• Share how the community can get involved.

Support from the community is another essential factor in a nonprofit’s success. When planning your social media calendar, include posts announcing opportunities for community members to attend fun or impactful events, volunteer their time or donate directly to your organization.

Ensure that what you’re asking for is straightforward by using a direct call-to-action, such as “Follow this link to register as an event volunteer” or “Click here to donate today!” Not everyone has the time or money to donate every time, so you can also ask people to simply share your posts to spread awareness. This provides a way for followers to support your organization for free. By sharing a post, they could direct a new user to your page who can get involved immediately or have a lasting impact on your nonprofit.

  • Interact with your audience.

It may seem simple, and might be information you’ve heard before, but we can’t stress enough how important community management is to all brands and organizations. Interacting with your audience is key to keeping followers coming back and engaging with your content and will help create a positive image of your organization.

Liking and responding to a comment from a follower in a timely manner shows that you see and appreciate them interacting with a post. If someone asks a question, answer it quickly and to the best of your ability to ensure the person is obtaining the information they may need to begin benefitting from your organization or volunteering with your organization.

When a community member or company tags your organization in a post, like and comment thanking them for their support, and share their post to your own page or Instagram story to show your gratitude. Sharing posts from other organizations is free and a great and simple way to get more relevant content on your page. As a nonprofit, it’s important to take advantage of free opportunities like this when they arise.

Another crucial time to engage with your audience is when a negative comment is posted. You don’t want a negative comment to sit on your page without action. Start by replying to the statement and asking this person to direct message you on your page or provide an email where they can send you their feedback – offline. It’s best to take a negative conversation away from the public view and into a private space where you can thoroughly discuss the issue. Ignoring or deleting a negative comment can lead to the person continuing to post negative messages on your page, which could also turn away other followers.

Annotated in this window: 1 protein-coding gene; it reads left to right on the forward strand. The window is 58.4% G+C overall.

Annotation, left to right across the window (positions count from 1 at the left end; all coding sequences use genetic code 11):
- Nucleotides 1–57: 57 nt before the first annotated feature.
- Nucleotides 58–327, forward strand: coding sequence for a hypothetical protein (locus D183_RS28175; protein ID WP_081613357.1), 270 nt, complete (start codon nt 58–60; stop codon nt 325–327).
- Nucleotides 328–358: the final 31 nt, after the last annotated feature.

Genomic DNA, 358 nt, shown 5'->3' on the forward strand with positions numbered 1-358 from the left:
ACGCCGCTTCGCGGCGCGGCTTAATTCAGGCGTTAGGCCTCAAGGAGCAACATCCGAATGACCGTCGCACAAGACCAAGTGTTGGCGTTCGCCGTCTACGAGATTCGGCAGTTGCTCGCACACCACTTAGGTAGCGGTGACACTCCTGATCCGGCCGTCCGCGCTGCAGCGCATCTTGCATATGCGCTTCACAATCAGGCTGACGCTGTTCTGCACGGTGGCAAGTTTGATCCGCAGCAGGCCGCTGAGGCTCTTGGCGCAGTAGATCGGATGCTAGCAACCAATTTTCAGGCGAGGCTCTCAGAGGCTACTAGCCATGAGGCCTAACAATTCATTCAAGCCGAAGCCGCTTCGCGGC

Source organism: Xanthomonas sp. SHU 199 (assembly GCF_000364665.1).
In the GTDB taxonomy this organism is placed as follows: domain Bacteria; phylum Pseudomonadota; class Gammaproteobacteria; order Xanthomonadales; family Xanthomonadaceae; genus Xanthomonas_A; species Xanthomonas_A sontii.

Responding to a negative comment is especially crucial if someone calls into question your services, funding or overall organization and those it helps. Your goal as a nonprofit is to better the life of a community member, and that starts with hearing their honest feedback. Truly take into consideration what someone has to say, which might help you to create a better experience for others in the future. At the same time, we all know social media trolls exist. If your situation involves a troll or bot that is harassing or vulgar, make sure you have a plan in place on how to address these types of remarks as well, which may include hiding comments or banning users in this situation.

  • Social platforms are continuing to shift toward pay-to-play.

When social media was first created, the best part of the platforms was that everything was free. Free to sign up, engage with followers and promote your organization. While it’s true that it’s still free to create an account and engage with followers, organic reach has plummeted over the years. Social Pilot reports that the average organic reach for a Facebook post is only 6.4% of the page’s total likes. Facebook creators have admitted to changing the algorithms to prioritize posts from friends and family, but a decline in organic reach has only encouraged organizations to boost posts and buy ads. It has called into question whether this was an intentional move from Facebook to get more organizations to spend money on paid content overall.

Nonprofits typically have limited budgets, and when it comes to spending additional funds on social media, it can be a hard pill to swallow. However, it’s slowly becoming essential to create a boosting budget so that your content is even seen as you are competing with endless numbers of organizations on social media sites.

Consider setting aside a chunk of money, even if it’s only $100 a month, to specifically use for boosting events or volunteer opportunities to a targeted audience. Facebook allows companies to create a detailed targeted audience. Utilize the information you already know about your current supporters and donors to start selecting the demographic categories for your targeted audience. This can be anything from age range and gender to education level. You can also target your ad to a specific location, which is helpful for locally-based nonprofits. Another significant category for targeting is the “interests” section. Choosing an audience interested in nonprofits and community support is a start, but you can get specific to the type of event you’re hosting. For example, for a post about an annual golf scramble, consider adding a “golf” or “sports” interest to your audience selections. This will help reach a larger group of potential new followers and users interested in attending your event.

Overall, social media is an excellent tool for nonprofits to share their mission and events with new and existing followers. We know that balancing day-to-day work with the ever-changing social media platforms and algorithms can be tricky. If your nonprofit is seeking assistance with social media, send us a message or give us a call at 502.499.4209. We are ready to help!

Today’s article was penned by Public Relations and Social Media Specialist, Carly Giarrusso